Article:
In addition to low pay, key issues in the strike are health insurance premium hikes and benefit cuts in the Public Employee Insurance Agency (PEIA). This was paired with a budget bill signed on Wednesday by billionaire Republican Governor Jim Justice that offers only a minuscule 2% raise for educators in a state already ranked 48th in average teacher salaries. Teachers argue that the bill fails to compensate for increased PEIA health insurance costs and increased cost of living expenses at a time when the school system is hemorrhaging new teachers to other states with better pay.

While Governor Jim Justice has shed crocodile tears for union teachers by saying “I know you’re underpaid, underappreciated,” he has never been an advocate for working people. Justice is a billionaire coal baron whose mining companies have a long history of unpaid taxes and safety violations which earned him the title ”top mine safety delinquent.” A 2016 NPR article revealed that injury rates in Justice’s tax-delinquent mines were twice the national average and safety violations occurred in his mines at more than four times the national rate.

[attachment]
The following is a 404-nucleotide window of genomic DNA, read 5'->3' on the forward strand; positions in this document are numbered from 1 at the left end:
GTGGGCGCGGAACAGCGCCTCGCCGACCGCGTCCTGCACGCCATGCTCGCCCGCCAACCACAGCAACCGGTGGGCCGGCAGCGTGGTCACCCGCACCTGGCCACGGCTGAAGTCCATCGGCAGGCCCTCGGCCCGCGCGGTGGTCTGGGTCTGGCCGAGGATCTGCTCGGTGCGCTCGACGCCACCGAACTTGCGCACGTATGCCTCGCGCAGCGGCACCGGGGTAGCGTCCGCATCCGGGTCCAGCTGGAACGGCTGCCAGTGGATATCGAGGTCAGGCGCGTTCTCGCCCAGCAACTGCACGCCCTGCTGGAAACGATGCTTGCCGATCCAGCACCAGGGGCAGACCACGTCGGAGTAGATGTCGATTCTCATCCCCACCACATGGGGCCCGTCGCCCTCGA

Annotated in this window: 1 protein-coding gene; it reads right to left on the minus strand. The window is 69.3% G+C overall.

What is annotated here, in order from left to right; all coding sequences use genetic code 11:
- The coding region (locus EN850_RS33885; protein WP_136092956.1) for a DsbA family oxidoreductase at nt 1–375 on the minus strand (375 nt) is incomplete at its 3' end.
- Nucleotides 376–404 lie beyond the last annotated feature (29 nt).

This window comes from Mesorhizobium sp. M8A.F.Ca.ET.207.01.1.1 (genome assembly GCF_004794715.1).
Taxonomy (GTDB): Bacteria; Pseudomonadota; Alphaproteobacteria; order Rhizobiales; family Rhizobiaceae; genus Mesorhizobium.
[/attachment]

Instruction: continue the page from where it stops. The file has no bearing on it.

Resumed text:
In 2016, Justice secured an endorsement from the WVEA on the Democratic Party ticket over his Bernie Sanders-endorsed opponent Jeff Kessler. After winning the election, Justice announced his return to the Republican Party at a Trump rally in 2017 after a series of meetings with the administration on their coal power initiative. Union teachers supported Justice because he promised to improve their conditions but instead he realigned himself with Trump’s Republican Party which has gone on the offensive against working people with their vicious tax plan and attempts to repeal the Affordable Care Act.